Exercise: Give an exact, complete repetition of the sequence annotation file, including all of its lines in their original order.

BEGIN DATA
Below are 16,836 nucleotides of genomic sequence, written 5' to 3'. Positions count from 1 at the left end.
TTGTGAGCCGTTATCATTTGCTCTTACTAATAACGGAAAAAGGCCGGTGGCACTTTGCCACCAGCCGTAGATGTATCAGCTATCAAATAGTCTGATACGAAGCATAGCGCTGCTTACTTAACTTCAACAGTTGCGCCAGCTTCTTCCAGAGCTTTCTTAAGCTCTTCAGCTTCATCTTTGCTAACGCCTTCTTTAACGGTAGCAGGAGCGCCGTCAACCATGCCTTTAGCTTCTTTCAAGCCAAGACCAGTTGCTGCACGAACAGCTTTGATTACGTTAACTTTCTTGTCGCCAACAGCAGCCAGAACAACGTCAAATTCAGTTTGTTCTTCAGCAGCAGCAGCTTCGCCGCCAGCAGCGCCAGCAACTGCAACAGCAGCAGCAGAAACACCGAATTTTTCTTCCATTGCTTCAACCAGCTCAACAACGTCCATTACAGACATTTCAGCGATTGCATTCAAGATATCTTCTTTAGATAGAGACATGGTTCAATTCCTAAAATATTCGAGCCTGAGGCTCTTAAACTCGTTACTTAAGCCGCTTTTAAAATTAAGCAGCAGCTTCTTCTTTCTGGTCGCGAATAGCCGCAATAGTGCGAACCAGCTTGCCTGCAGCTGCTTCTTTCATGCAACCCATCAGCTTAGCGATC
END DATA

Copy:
Below are 16,836 nucleotides of genomic sequence, written 5' to 3'. Positions count from 1 at the left end.
TTGTGAGCCGTTATCATTTGCTCTTACTAATAACGGAAAAAGGCCGGTGGCACTTTGCCACCAGCCGTAGATGTATCAGCTATCAAATAGTCTGATACGAAGCATAGCGCTGCTTACTTAACTTCAACAGTTGCGCCAGCTTCTTCCAGAGCTTTCTTAAGCTCTTCAGCTTCATCTTTGCTAACGCCTTCTTTAACGGTAGCAGGAGCGCCGTCAACCATGCCTTTAGCTTCTTTCAAGCCAAGACCAGTTGCTGCACGAACAGCTTTGATTACGTTAACTTTCTTGTCGCCAACAGCAGCCAGAACAACGTCAAATTCAGTTTGTTCTTCAGCAGCAGCAGCTTCGCCGCCAGCAGCGCCAGCAACTGCAACAGCAGCAGCAGAAACACCGAATTTTTCTTCCATTGCTTCAACCAGCTCAACAACGTCCATTACAGACATTTCAGCGATTGCATTCAAGATATCTTCTTTAGATAGAGACATGGTTCAATTCCTAAAATATTCGAGCCTGAGGCTCTTAAACTCGTTACTTAAGCCGCTTTTAAAATTAAGCAGCAGCTTCTTCTTTCTGGTCGCGAATAGCCGCAATAGTGCGAACCAGCTTGCCTGCAGCTGCTTCTTTCATGCAACCCATCAGCTTAGCGATC